Reports Quantify Benefits of Gas Tax Investments for California, Regions

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The recently passed gas tax increase, S.B. 1, will add an annual $18.3 billion to the California economy, according to an analysis released by the American Road and Transportation Builder Association (ARTBA).

ARTBA, of course, has a stake in the outcome of the threatened repeal of S.B. 1, since many of the jobs created by the measure are going to its members. Still, the reports it commissioned on the economic impacts of the gas tax increase are a compelling argument in favor of investing in infrastructure.

The original report, available here, was released in February, and yesterday ARTBA released several new reports focused on specific regions of the state. Its analysis evaluates the economic benefits to individuals and the state, including new jobs, savings on vehicle repairs, and cost savings from improved safety conditions. It also includes increased economic activity from purchasing materials, in-state spending on goods and services by those with new jobs and new business, and additional income and sales tax revenue to the state.

S.B. 1 is expected to bring in an average of $5.2 billion annually over the next decade in increased revenue from gas taxes and fees, so the report’s estimate of $18.3 billion annually in direct and indirect benefits to the state’s economy and its residents is a pretty big return.

Source: Economic Impacts of Senate Bill 1
Source: Economic Impacts of Senate Bill 1 on California

The report estimates there will be new jobs in many sectors, not just transportation and construction, including agriculture, mining, utilities, manufacturing, trade, information, real estate, health care, and others. The report also outlines other less easily quantified benefits, such as quality of life, safety and comfort levels for all road users, and improvements in cities and towns.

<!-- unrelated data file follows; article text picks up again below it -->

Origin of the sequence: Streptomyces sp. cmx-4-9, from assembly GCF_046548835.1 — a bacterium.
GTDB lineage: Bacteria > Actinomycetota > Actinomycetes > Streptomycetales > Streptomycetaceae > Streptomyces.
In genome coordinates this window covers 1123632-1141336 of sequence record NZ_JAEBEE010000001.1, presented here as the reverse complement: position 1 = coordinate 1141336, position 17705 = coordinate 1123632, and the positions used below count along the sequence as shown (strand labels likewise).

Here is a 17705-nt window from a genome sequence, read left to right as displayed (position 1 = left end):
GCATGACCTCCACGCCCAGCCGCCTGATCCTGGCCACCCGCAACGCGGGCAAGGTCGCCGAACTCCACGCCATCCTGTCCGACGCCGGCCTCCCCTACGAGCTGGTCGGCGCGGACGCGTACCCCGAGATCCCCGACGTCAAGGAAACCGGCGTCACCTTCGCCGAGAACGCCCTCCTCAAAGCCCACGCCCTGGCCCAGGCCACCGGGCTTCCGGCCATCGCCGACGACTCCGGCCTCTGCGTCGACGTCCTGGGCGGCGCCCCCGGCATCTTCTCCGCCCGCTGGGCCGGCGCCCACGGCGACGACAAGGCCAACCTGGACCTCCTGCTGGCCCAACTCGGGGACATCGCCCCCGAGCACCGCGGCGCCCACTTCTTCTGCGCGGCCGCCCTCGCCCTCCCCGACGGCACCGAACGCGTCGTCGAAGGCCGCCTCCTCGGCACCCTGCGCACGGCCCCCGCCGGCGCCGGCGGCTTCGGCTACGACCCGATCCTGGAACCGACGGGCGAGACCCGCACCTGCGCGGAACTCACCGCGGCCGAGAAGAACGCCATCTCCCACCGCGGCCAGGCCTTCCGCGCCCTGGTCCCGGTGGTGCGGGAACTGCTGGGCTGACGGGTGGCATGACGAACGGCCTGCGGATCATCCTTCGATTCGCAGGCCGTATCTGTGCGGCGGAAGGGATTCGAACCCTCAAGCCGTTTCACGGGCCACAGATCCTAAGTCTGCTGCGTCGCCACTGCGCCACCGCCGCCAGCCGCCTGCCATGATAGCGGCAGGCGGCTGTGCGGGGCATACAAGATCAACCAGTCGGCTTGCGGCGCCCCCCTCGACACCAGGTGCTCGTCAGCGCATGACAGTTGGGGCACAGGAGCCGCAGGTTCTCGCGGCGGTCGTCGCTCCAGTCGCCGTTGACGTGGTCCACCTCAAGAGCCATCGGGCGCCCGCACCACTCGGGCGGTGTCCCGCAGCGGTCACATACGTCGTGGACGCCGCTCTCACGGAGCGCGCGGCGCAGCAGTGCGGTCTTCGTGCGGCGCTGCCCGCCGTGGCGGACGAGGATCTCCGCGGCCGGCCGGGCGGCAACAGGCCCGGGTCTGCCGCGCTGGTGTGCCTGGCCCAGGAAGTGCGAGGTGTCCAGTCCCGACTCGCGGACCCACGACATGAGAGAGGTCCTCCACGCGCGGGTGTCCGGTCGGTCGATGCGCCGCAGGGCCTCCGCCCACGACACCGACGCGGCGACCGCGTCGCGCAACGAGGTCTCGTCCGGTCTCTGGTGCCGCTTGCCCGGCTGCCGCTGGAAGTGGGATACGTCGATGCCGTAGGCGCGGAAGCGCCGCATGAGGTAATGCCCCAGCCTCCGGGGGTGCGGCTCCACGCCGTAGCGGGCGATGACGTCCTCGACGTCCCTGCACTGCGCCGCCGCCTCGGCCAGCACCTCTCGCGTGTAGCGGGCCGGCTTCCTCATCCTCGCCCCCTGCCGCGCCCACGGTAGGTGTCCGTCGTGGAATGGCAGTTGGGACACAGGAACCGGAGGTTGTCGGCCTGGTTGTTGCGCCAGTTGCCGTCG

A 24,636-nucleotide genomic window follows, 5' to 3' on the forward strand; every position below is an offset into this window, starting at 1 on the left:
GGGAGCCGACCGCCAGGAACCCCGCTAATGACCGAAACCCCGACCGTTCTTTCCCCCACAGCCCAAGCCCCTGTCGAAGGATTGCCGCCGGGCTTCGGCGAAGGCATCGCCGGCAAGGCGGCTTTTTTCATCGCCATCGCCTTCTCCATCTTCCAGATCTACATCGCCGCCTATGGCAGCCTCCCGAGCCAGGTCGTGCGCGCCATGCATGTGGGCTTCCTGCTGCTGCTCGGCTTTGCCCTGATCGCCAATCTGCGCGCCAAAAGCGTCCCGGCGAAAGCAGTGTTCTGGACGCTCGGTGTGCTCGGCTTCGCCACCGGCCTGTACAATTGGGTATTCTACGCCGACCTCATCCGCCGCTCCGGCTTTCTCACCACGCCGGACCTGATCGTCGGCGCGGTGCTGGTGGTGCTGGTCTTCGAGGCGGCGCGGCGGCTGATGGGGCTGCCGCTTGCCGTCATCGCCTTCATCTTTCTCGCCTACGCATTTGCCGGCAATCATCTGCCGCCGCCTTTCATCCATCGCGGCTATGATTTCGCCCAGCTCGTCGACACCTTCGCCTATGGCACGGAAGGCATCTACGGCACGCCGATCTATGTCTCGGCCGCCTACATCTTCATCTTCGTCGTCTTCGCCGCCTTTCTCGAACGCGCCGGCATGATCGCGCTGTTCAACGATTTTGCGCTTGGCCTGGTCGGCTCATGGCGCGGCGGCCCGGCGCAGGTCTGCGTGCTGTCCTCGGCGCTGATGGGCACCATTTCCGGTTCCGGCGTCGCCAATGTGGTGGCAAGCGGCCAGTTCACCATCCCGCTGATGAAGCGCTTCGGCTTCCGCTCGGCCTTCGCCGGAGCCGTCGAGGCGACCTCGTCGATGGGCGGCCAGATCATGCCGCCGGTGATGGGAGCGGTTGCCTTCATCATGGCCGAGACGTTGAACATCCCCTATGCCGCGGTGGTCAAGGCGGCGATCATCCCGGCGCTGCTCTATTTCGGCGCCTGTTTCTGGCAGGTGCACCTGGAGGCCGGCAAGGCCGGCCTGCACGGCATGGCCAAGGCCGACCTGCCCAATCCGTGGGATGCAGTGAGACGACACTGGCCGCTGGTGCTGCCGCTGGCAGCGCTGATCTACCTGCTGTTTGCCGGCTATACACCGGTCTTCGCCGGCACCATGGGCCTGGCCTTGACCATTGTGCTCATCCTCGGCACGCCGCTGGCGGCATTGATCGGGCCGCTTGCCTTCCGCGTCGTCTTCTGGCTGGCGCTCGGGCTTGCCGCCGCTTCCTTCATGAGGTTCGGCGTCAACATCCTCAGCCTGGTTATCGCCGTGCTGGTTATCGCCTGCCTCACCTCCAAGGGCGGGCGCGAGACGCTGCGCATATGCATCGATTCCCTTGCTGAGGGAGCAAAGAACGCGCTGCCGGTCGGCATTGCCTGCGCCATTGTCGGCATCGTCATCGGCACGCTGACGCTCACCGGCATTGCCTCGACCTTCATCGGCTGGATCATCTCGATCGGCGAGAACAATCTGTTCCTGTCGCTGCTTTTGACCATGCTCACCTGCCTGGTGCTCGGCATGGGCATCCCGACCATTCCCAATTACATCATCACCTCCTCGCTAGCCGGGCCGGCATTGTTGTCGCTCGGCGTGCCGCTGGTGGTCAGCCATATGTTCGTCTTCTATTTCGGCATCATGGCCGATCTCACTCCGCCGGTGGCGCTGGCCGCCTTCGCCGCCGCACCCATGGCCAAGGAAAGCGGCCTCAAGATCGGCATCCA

The report goes into detail about why and how these investments improve overall state economic health, including increasing access to goods and services, reducing production costs, increased efficiencies, better emergency management, fostering innovation, and the like. Benefits to individuals include household savings from reduced vehicle maintenance and better access to alternative transportation, as well as better transit travel times and reliability.

The new regional reports put numbers on benefits specific to Orange, Los Angeles, San Diego and Imperial counties, the Inland Empire, the San Francisco Bay Area, and the San Joaquin Valley.

That’s not a bad return on an additional twelve cents a gallon and a realistic vehicle registration fee. And no, the gas tax is not the only–or even the main–reason gas is more expensive in California than elsewhere.

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